- Most acute trusts failing to hit all three procurement efficiency standards
- Handful of trusts complying with the three targets set out in the Carter Review
- Lord Carter says trusts must ”up their game”
The majority of NHS hospital trusts have failed to hit the three key efficiency targets set out in the Carter review on time, HSJ research has found.
All acute non-specialist trusts should have been compliant with the procurement metrics, which aim to ensure hospitals better control their spending, by September 2017, according to the 2016 efficiency review by Lord Carter.
However, our analysis of figures from 102 non-specialist acute trusts has found only eight were hitting all three targets by the end of last year (see first table), while another eight were not hitting any (see second table).
The findings prompted Lord Carter, whose review suggested acute trusts could save £700m by improving their procurement, to say non-compliant trusts need to “up their game”.
Among the recommendations of the Carter review, which identified £5bn worth of savings for the acute sector, was that trusts comply with the following three metrics by September:
- 80 per cent of spending should be on goods in catalogues;
- 90 per cent of spending should be with a purchase order; and
- 90 per cent of spending should be under contracts.
The percentages relate to trusts’ “addressable spend”, which excludes spend categories like pay, taxes and depreciation.
Most trusts were achieving one or two of these targets, according to data obtained by HSJ under the Freedom of Information Act. The FOI request was sent in December.
There is no strong correlation between hitting the three targets and how trusts are placed on the NHS procurement league table, which was published in November.
An NHS Improvement spokeswoman said more can be done to ensure trusts are “making efficiency business as usual”.
Trusts meeting all three key procurement targets (December 2017)
Eight trusts were not compliant with any of the targets, while another three were not compliant with two targets and did not have the ability to check compliance against the third in December.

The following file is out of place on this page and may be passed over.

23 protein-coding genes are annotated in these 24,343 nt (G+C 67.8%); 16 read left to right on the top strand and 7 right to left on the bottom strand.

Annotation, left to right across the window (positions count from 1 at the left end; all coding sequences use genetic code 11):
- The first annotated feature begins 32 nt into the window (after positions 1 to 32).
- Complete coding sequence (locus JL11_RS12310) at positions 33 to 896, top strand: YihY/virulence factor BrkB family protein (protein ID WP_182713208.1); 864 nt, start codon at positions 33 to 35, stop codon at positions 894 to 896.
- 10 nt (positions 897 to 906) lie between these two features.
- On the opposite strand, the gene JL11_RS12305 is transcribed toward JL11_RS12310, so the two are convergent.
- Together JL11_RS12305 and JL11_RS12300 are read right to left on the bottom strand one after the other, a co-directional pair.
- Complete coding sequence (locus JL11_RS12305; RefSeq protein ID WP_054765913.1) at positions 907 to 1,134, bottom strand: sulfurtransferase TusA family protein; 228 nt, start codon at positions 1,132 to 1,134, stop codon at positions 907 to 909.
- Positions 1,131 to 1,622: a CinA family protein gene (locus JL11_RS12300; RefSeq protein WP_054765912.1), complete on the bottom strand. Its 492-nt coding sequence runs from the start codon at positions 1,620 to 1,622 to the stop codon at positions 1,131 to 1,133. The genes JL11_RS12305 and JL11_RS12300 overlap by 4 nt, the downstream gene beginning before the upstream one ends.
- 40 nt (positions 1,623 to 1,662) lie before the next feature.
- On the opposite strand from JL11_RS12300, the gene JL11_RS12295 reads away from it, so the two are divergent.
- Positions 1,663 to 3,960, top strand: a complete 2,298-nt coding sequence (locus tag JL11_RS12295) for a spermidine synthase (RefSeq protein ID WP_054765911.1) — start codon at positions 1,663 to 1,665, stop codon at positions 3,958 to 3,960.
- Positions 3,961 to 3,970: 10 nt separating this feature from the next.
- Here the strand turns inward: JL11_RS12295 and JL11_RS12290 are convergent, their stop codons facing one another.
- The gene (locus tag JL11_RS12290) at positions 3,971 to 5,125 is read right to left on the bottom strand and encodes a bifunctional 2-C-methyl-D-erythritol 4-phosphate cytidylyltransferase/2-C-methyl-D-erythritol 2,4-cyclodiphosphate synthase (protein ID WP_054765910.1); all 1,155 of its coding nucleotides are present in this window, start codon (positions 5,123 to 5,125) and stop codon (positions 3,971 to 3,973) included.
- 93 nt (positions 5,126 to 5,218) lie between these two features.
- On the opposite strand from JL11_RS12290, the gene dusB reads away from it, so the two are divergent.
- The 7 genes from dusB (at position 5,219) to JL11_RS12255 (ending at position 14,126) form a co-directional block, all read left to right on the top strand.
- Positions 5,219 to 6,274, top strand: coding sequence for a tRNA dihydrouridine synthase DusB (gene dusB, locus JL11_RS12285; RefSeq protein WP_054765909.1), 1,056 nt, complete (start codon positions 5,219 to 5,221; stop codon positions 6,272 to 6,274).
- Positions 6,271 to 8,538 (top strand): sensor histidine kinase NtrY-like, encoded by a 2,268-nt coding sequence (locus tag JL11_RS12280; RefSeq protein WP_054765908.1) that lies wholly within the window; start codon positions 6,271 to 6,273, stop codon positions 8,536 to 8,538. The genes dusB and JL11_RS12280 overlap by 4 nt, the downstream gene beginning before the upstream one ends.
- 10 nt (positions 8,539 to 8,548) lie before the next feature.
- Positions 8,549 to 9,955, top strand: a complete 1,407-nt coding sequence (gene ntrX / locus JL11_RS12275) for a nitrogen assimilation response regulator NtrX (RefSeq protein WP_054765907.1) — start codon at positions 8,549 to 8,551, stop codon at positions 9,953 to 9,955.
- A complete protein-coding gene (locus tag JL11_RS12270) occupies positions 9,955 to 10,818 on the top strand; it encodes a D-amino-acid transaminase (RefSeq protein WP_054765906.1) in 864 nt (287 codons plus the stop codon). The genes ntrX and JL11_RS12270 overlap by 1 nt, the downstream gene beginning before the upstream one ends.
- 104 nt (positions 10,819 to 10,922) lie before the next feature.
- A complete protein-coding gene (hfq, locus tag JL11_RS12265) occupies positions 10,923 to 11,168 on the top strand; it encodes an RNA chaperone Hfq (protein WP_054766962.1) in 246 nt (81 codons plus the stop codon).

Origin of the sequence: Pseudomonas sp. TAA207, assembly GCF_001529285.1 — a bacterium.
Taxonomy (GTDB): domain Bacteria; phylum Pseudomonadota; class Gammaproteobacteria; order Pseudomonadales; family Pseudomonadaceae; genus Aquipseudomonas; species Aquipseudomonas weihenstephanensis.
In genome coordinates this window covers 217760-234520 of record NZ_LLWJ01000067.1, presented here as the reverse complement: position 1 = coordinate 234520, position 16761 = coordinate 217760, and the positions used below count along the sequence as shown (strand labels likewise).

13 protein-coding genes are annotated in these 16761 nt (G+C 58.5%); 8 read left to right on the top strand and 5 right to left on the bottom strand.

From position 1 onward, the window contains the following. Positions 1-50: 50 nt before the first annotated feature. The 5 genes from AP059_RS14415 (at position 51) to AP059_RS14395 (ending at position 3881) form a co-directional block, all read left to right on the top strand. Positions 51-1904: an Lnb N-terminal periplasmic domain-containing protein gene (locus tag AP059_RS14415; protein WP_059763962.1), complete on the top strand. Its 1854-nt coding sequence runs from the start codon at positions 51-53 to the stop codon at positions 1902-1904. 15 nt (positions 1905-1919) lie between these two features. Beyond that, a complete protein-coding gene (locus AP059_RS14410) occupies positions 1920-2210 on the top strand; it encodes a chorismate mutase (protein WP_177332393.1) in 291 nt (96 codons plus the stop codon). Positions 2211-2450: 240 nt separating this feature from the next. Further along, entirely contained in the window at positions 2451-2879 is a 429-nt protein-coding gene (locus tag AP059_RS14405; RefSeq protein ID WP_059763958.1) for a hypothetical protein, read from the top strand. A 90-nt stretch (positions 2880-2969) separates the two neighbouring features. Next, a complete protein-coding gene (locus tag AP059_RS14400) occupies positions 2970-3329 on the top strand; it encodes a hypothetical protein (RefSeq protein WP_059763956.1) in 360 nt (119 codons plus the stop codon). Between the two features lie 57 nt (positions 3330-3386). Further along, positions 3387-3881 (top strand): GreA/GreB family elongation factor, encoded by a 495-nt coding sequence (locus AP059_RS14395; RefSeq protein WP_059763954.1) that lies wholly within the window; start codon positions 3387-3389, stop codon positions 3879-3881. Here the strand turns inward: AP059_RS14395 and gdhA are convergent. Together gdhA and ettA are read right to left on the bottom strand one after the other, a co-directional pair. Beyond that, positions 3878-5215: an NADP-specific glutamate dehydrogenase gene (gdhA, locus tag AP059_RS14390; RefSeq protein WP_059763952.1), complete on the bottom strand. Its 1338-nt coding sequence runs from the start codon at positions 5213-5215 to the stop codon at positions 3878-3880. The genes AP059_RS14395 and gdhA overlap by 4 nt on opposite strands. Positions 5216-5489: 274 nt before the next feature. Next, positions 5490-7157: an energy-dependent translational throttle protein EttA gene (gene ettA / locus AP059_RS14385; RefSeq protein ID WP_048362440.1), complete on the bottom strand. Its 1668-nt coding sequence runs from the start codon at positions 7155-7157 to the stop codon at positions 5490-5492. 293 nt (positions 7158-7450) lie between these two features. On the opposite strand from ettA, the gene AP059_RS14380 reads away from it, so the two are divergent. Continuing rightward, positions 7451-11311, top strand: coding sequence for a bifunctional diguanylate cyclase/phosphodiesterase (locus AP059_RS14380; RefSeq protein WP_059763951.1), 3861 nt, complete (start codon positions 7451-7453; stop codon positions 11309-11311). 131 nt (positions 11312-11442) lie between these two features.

Forty-nine trusts were compliant with two targets and 34 trusts were compliant with one. Thirty trusts did not respond to HSJ’s request or refused to give figures.
Trusts missing all three key procurement targets or unable to provide figures (December 2017)
Oxford University Hospitals and Bradford Teaching Hospitals both said as of February they are achieving two of the targets, while North Tees and Hartlepool FT said it was now meeting one.
A spokeswoman for South Warwickshire FT said the trust is implementing catalogue management and e-procurement systems to “help ensure these targets are met”. She said the trust is investing in “additional resource” to embed contract management processes across the organisation.
The other non-compliant trusts did not respond to HSJ in time for publication.
Lord Carter told HSJ: ”It is encouraging that some trusts are achieving all three targets, but others need to up their game.
“It’s been two years since my final report and since then we have equipped the NHS with the tools to help them achieve these targets. I now fully expect all trusts to use these tools and strive to achieve all three targets so that savings can be reinvested into patient care.”
The NHSI spokeswoman said the purpose of the “initial targets” was to give trusts something to aim for and help them identify which areas needed improvement to ensure value for money.
She said the regulator is supporting trusts to improve procurement processes through its price comparison tool and Nationally Contracted Products programme. So far, eight basic products (such as toilet paper, plastic examination gloves, and temporary shoes) have been bought through the programme on behalf of the whole NHS.
Commenting on HSJ’s findings, the head of procurement at a large trust, speaking on condition of anonymity, said: “It’s a result of a landscape where there’s no mandatory national contracts and trusts have a choice of varying routes to market.
“I’m not surprised by the figures. We have worked in a service that historically hasn’t had key performance indicators, league tables or performance measures.”
Asked about how much importance should be placed on hitting the targets, the source said: “It should be something on heads of procurement’s agendas and directors of finance’s agendas and reported to the board along with the procurement transformation plans that we all have to do. I would argue it should be a key priority.”
A spokesman for the Health Care Supply Association, which represents NHS procurement professionals, said the Carter Review offered staff a “great opportunity to raise the profile and enhance the delivery of non-pay efficiency”.
“We have waited a long time for some nationally accepted metrics and let’s use them to support our work,” he said.
But he added: “Trusts will need to ensure sufficient investment in people and systems to support delivery.”
Author: By Nick Carding
Date: 12 February 2018
Source: Health Service Journal